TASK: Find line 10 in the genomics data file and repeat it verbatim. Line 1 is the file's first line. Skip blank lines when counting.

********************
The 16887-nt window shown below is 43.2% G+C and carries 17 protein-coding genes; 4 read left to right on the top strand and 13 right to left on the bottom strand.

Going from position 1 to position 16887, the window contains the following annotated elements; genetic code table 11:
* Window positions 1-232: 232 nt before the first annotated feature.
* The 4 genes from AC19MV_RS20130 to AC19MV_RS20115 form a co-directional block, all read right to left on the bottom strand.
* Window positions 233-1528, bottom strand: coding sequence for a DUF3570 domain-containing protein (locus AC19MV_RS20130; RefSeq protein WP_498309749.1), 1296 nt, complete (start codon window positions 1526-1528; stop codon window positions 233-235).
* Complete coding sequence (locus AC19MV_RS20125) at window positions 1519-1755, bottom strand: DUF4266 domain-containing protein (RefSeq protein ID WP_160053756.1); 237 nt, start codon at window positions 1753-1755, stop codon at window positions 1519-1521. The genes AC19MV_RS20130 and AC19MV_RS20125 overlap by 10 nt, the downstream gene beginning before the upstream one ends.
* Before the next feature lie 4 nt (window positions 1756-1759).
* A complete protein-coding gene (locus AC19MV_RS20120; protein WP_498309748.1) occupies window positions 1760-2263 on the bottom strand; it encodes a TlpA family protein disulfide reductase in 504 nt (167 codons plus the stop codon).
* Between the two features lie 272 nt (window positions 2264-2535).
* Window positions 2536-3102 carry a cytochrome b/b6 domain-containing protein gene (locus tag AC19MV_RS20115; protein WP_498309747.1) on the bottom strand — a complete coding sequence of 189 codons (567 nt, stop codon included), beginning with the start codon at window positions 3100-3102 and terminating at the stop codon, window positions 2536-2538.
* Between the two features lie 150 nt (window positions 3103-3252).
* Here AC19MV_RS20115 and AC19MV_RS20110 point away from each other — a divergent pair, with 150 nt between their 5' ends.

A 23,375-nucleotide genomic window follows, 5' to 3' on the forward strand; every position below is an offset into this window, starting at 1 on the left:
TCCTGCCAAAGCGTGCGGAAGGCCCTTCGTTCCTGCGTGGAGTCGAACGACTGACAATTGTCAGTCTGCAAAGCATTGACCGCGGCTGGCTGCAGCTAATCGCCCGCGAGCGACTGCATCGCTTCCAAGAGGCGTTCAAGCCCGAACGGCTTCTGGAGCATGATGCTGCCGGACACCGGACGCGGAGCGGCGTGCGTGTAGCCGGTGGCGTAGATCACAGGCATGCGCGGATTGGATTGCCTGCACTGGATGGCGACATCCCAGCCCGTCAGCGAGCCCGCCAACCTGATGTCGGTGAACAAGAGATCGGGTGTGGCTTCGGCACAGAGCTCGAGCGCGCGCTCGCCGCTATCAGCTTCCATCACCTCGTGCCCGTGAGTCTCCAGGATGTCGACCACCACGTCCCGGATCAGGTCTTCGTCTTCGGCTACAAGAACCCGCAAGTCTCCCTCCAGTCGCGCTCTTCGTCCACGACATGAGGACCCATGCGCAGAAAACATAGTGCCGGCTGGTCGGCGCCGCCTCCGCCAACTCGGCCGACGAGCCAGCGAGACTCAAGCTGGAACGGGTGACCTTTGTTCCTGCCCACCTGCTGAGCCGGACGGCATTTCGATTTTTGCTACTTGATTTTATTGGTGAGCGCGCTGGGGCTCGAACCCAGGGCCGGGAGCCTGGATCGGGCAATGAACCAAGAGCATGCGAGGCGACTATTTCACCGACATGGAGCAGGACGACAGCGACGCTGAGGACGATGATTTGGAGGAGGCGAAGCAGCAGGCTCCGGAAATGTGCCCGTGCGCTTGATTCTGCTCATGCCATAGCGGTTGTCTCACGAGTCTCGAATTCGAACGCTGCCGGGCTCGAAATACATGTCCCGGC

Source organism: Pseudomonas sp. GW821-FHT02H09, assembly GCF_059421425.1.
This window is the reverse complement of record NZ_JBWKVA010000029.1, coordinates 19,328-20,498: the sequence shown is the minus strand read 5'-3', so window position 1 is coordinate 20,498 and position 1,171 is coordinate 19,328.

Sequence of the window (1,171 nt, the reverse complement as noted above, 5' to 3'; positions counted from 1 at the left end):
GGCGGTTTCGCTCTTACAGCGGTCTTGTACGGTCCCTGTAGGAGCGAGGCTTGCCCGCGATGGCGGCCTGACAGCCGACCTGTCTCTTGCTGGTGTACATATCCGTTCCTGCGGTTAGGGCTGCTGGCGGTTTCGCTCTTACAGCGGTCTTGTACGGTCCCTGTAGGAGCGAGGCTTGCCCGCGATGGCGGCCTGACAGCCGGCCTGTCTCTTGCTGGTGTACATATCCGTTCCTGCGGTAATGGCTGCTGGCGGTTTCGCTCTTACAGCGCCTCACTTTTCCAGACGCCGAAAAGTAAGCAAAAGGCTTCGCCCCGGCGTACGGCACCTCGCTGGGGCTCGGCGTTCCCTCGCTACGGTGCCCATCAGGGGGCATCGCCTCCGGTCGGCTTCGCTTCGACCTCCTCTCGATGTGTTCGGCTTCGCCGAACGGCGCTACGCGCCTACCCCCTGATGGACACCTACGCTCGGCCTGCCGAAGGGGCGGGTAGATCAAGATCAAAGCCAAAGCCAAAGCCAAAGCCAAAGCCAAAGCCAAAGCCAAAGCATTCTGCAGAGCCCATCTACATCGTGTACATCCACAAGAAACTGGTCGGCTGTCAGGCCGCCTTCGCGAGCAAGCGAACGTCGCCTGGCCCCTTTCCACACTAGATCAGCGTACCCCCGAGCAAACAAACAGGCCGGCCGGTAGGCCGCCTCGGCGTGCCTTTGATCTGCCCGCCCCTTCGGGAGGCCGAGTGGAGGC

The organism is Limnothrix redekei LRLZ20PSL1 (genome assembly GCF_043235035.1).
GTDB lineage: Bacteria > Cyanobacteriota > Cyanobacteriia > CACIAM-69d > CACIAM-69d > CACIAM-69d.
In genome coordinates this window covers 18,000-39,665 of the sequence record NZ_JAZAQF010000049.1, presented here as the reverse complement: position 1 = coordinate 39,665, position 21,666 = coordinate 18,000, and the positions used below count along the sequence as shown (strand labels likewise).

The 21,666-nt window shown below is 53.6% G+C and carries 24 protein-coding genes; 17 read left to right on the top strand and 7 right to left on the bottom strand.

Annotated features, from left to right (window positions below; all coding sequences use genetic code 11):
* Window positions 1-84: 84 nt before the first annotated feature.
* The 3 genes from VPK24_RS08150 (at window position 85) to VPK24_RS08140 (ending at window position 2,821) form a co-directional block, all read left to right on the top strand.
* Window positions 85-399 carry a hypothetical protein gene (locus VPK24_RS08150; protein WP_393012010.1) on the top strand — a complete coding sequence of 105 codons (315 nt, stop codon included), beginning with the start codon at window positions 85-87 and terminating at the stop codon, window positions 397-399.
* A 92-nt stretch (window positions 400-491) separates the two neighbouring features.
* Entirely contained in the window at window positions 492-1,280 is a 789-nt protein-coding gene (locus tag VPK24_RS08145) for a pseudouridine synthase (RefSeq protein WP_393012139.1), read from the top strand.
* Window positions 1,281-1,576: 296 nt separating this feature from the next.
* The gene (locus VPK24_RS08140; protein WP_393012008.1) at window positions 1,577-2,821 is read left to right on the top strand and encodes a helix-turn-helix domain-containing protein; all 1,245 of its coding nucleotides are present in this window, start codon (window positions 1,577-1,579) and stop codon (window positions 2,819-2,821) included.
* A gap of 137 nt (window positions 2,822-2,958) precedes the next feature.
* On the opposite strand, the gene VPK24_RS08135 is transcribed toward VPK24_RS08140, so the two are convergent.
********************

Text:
* Window positions 2536-3102 carry a cytochrome b/b6 domain-containing protein gene (locus tag AC19MV_RS20115; protein WP_498309747.1) on the bottom strand — a complete coding sequence of 189 codons (567 nt, stop codon included), beginning with the start codon at window positions 3100-3102 and terminating at the stop codon, window positions 2536-2538.